Video: Kenny Dichter on what is next for Wheels Up in 2023
Wheels Up CEO Kenny Dichter on:
- The challenges of a being listed company
- How profit is a bigger priority now
- European expansion opportunities
- His view on climate and ‘plane shaming’.
Growth remains important but profit has become a bigger priority since becoming a listed company in July 2021, Kenny Dichter, the founder and CEO of US private-aviation services provider Wheels Up, told delegates at a special session at Corporate Jet Investor Miami (October 31st – November 2nd, 2022) called ‘The next stage for Wheels Up.’
Interviewed live on stage by Corporate Jet Investor, Dichter described the challenges he has experienced since the company listed raising $650m by merging with a special purpose acquisition company called Aspirational Consumer Lifestyle, which had already been publicly listed.
“The pitches come in a lot faster now,” he said. “Public investors are very focused on [shorter term] performance compared with being a private company. Profitability is probably more important now; public investors tell you what they want, and we have to deliver that. It is more difficult but if you get it right, the rewards are great.”
Asked about the challenges of shifting the culture of the company from growth to one of profitability, he said it is a question of balance. “We aspire to be much bigger than we are. But we need to have very responsible growth and deliver it in a profitable way. I feel we have the right team of talented people to do that.”
On being a listed company now, he also shared some advice he had been given: “Your company is not your stock price and your stock price is not your company. You have to fundamentally believe in what you do every day to support members and staff and the brand. If you do that, things will correlate and come right.”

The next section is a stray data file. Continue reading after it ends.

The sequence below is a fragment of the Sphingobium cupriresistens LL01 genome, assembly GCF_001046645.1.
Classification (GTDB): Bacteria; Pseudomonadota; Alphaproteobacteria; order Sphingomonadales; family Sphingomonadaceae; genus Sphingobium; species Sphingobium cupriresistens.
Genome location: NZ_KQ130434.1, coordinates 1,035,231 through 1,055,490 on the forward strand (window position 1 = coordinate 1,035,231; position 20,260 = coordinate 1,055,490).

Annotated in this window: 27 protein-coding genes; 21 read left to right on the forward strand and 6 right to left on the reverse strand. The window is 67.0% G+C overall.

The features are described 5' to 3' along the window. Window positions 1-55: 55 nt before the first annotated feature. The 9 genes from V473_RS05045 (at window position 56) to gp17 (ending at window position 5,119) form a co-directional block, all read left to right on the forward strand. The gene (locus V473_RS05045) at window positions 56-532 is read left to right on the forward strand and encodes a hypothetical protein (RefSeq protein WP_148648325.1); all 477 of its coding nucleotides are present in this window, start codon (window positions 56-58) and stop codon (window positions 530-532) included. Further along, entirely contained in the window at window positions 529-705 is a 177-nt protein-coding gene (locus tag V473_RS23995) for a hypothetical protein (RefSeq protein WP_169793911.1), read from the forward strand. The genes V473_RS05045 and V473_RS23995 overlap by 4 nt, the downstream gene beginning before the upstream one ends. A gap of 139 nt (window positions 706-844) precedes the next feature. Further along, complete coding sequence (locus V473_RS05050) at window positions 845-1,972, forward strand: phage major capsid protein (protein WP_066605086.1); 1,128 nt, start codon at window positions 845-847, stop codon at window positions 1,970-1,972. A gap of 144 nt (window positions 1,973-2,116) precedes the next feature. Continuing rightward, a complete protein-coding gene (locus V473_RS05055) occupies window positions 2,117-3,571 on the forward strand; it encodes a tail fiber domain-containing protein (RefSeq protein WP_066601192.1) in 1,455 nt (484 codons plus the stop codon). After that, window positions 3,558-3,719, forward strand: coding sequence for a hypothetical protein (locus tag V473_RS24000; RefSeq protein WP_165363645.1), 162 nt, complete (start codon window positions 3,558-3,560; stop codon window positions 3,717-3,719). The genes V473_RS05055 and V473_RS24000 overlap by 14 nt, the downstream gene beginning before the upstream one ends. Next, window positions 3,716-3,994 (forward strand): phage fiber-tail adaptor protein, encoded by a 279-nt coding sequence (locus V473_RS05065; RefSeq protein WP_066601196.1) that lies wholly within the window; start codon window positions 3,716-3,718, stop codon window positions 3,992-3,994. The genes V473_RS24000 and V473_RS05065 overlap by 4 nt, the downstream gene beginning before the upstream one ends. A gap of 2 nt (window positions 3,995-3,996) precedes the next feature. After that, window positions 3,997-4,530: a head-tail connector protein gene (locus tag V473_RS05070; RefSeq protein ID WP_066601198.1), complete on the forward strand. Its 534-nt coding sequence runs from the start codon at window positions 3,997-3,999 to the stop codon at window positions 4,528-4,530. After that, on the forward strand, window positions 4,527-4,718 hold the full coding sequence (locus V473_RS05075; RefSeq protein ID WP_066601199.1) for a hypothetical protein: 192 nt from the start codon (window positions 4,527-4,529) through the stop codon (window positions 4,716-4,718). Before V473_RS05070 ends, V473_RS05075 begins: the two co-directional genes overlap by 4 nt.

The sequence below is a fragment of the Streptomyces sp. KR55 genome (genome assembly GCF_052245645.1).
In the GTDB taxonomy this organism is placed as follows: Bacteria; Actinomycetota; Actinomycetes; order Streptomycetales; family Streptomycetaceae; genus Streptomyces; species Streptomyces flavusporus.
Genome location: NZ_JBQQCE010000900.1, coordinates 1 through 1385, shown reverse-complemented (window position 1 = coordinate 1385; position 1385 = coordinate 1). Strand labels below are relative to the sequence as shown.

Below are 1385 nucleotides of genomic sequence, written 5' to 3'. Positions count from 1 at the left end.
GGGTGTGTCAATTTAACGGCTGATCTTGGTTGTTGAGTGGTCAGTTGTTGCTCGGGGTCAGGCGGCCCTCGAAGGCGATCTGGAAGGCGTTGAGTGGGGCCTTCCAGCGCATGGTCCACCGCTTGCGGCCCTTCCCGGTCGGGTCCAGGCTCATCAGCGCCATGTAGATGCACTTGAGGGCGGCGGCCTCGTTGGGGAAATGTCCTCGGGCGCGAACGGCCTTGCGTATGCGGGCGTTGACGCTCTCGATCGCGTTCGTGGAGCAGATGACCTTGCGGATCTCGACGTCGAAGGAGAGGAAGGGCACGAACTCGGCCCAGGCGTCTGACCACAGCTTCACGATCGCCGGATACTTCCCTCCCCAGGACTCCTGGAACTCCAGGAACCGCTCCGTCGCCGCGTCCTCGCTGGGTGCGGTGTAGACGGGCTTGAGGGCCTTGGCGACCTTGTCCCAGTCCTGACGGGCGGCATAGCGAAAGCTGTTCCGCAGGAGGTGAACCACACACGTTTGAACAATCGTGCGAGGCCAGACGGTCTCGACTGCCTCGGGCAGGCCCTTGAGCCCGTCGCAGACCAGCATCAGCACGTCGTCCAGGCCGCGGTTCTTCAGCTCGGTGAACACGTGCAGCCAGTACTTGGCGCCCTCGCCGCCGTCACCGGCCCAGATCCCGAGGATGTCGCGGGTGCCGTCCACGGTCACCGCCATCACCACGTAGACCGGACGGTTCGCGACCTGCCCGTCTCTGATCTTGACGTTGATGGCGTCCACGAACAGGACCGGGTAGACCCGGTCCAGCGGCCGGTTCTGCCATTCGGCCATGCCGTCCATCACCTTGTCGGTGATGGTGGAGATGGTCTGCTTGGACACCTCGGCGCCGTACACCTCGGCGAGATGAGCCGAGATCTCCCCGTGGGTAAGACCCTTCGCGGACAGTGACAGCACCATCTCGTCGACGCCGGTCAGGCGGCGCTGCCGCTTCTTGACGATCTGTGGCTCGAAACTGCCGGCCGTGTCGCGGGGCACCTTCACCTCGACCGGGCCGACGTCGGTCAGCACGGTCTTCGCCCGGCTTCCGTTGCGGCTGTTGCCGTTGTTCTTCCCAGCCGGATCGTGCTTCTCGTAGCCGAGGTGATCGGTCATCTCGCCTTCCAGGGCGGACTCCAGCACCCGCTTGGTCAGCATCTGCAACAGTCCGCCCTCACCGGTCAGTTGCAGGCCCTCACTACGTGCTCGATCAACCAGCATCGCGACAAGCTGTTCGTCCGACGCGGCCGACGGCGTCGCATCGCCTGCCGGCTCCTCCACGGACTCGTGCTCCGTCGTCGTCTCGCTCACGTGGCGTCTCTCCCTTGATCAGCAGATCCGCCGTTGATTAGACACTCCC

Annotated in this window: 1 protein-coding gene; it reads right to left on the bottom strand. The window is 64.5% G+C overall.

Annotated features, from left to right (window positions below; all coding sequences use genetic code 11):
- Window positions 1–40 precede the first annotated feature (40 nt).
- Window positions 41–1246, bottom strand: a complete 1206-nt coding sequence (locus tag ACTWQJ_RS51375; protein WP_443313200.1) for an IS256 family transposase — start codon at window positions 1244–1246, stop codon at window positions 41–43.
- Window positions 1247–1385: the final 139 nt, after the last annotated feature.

He also describes how its strategic move into Europe, achieved in January 2022 via the $107m acquisition of Air Partner, which offers jet cards and on-demand charter, was a deal that has only so far scratched the surface in terms of its potential.
“We had to think how we might recreate what we have in the US. Then, the opportunity arose to acquire a partner with an unbelievable 60-year reputation. In one swoop we got 17 countries and hundreds of talented people. And we are just scratching surface. There is an incredible vision for what we can do together globally.”
The broader industry is bullish and well placed to cope with some of the economic turmoil and other challenges facing the world, he said. He acknowledged that the interest rate environment is changing the way people view equities, yet he remains bullish. “Our industry is well placed to weather the down cycle in the stock market better than it ever has. Our business has never flown more hours. I feel bullish about our space,” he said.
Dichter also offered a comment on the trend of climate activists “plane shaming”, naming individuals who own private aircraft and accusing them of contributing to climate change. He believes the business model of companies such as Wheels Up could benefit from this due to the anonymity it can grant customers. “The winners will be the programmatic players,” he said.